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Home > Knowledge & support > Resource hub > Type 1 diabetes research at the University of Birmingham
We were delighted to be invited to the University of Birmingham to meet some of our fantastic JDRF-funded researchers. They shared exciting research updates and took us behind the scenes of the UK’s biggest screening study for type 1 diabetes.
The first stop on our tour was the Queen Elizabeth Medical Centre, where Professor Parth Narendran introduced us to the team running The ELSA Study. The team are screening 20,000 children aged 3-13 across the UK for type 1. This will provide insights into practical and effective ways to screen the UK population. Screening for type 1 is crucial to find people who may benefit from immune therapies and to educate people of the signs of type 1 to prevent diagnosis in diabetic ketoacidosis.
We followed the blood testing kits from the packing and posting stage right through to Professor Alex Richter’s JDRF-funded lab, where researcher Chris analyses the blood samples. He is looking for specific proteins that attack insulin-producing cells and mean someone is at risk of developing type 1. Children in the study currently do a finger prick and send blood spots back to the lab. Alex is improving this process by developing a lateral flow test, like COVID-19 tests, which reveal the result within 15 minutes. This will provide almost immediate reassurance for the 99% of children who test negative for type 1.
In summer 2023, paramedics and nurses from the South Central Ambulance Service joined the ELSA Study team, screening children in GP practices, schools and community centres. In October, the research team expanded the project to include children in Northern Ireland, meaning children in all four UK nations can take part. Over 10,000 families have now enrolled in the ELSA study across the UK!
Three of the JDRF-funded researchers who raised money for JDRF Alex, Parth and Lauren.
Four researchers from The ELSA Study took part in our Tri for Type 1: Swim challenge this August, where they swam a combined distance of 21 miles – the length of the English Channel!
Clinical Research Fellow, Dr Lauren Quinn, said: “I’m really proud to be raising money for JDRF because of all the work they do to support people living with diabetes; the people diagnosed with type 1, their family, parents, carers and young people. A huge thank you to everyone living with type 1 and all the work JDRF does to support them!”
Thanks to an incredible £1m donation from the Steve Morgan Foundation, Professor Timothy Barrett is running a clinical trial of semaglutide in hospitals across England. Semaglutide can reduce blood sugar levels by increasing the amount of insulin released, stopping glucagon release, and slowing stomach emptying. You may have heard of the drug under the brand name Ozempic.
The drug is already licensed to treat type 2 diabetes in the UK. Now, Tim is investigating whether it could help treat type 1. Tim told us that his clinical trial, known as ‘The SMILE Trial’, will begin in January 2024 involving 240 young people with type 1 aged 10-24 years. His team will give 144 of participants an injection of semaglutide each week for 36 weeks and the remaining group a non-active placebo, plus their usual insulin treatment.
Tim will compare the blood sugar of the young people in each group to determine how semaglutide affects glucose levels. He hopes the results will show that semaglutide can help young people manage their type 1.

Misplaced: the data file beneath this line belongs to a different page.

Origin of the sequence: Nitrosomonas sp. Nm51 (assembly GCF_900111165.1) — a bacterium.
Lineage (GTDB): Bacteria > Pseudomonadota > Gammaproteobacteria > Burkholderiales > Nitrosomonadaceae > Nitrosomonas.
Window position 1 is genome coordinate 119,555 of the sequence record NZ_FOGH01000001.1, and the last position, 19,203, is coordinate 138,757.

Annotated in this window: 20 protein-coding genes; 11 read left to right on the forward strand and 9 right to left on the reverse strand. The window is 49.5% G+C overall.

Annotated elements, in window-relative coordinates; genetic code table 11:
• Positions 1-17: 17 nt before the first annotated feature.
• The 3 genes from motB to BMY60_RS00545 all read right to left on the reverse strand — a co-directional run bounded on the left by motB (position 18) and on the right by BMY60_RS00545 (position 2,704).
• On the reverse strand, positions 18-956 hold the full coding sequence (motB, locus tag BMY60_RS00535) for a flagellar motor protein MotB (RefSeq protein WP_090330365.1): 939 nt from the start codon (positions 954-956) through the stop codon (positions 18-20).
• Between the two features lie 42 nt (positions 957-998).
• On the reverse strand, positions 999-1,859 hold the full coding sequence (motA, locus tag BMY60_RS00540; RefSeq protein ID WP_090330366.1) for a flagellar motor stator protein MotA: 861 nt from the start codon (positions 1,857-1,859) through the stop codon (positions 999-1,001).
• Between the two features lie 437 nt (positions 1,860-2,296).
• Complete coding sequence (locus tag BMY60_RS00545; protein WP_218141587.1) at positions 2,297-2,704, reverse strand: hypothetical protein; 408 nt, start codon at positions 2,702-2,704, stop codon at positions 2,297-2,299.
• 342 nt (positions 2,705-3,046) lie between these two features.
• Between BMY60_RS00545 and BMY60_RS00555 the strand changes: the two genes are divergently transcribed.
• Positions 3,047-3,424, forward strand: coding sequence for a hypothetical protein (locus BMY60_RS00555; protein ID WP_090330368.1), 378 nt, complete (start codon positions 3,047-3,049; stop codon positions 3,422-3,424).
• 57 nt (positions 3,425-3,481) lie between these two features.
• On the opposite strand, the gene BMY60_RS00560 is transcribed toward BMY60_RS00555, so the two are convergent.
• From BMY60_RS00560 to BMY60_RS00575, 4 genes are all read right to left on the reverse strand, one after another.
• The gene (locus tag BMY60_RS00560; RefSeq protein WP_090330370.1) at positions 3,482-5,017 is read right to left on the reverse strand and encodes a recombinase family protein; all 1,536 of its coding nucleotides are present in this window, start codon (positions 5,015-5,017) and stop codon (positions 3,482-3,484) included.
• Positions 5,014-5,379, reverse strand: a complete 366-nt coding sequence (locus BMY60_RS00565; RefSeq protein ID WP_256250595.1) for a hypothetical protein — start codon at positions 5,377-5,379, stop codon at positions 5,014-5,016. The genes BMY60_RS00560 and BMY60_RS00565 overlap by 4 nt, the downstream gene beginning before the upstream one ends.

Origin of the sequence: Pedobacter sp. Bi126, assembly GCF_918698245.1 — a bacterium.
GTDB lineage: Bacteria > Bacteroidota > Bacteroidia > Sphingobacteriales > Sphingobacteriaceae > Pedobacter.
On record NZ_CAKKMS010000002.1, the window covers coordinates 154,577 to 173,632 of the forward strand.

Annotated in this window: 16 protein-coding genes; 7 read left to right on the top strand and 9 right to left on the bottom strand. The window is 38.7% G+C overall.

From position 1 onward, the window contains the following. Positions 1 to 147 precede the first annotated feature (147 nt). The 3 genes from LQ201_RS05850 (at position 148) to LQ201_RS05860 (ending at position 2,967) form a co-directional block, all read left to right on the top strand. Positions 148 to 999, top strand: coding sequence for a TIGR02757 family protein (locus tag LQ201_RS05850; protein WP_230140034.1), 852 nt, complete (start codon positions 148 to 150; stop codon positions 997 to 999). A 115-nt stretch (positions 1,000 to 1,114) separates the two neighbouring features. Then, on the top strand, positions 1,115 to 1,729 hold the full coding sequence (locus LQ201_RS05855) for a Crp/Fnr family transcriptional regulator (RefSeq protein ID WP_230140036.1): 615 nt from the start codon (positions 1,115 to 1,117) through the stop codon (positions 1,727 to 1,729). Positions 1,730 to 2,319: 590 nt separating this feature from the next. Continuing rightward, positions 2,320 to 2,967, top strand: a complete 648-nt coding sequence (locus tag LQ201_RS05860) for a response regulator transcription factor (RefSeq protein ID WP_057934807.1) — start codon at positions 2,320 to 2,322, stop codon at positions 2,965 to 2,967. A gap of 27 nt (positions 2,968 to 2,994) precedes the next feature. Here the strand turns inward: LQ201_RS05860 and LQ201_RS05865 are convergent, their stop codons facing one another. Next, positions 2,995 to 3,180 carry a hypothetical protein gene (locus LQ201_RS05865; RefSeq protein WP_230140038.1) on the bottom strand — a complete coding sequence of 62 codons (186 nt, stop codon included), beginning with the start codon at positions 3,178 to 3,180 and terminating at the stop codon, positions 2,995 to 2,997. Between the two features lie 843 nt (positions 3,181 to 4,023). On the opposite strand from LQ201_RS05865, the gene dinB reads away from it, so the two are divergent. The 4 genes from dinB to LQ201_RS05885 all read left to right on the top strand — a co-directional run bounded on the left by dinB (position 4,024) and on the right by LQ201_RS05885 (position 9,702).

The last researcher we met was Professor David Wraith, a veteran of autoimmune research with 35 years of immunology research under his belt. Autoimmunity is where our immune system attacks our own body cells instead of harmful invaders like bacteria and viruses. Type 1 diabetes, multiple sclerosis (MS), and rheumatoid arthritis are all examples of autoimmune conditions.
With his experience in multiple autoimmune conditions, David was instrumental in setting up our Connect Immune Research partnership. The partnership of 11 autoimmune research organisations aims to accelerate the progression and impact of autoimmune research by funding projects investigating the underlying biology of autoimmunity.
David is currently working on a new way to treat autoimmune conditions using tiny proteins called peptides. The peptides can switch the immune cells responsible for autoimmunity from their destructive state into their protective state. This causes other immune cells to switch to their protective state too, stopping the autoimmune attack on body cells, such as the insulin-producing cells targeted in type 1.
David has run clinical trials of these peptides in people with MS and tests in animals with type 1. He will now test whether the peptides are safe and effective in a small number of people newly diagnosed with type 1. Encouragingly peptides are very cheap compared to other drugs like immune therapies, so could hopefully become an affordable and accessible treatment to prevent type 1 in the future.
"Type 1 doesn't get in the way of my sports at all. It's something I just try and manage as best I can."
Jonty Brown was diagnosed with type 1 diabetes when he was 12 years old. He’s spoken to us about his love for running and how JDRF inspires him to take on new challenges.
Chris Bright, JDRF’s Community Partnerships and Events Lead, shares how he’s turned his personal experience into evidence to help people with type 1 diabetes get into sports and exercise.
Jharna Kumawat was diagnosed with type 1 when she was six weeks pregnant. In the second part of her story, she tells us how she managed her type 1 around endurance swimming, which allowed her to swim the English Channel.
Our research is improving the lives of people with type 1 and making strides towards a cure. We’ll keep pushing until we make type 1 diabetes a thing of the past.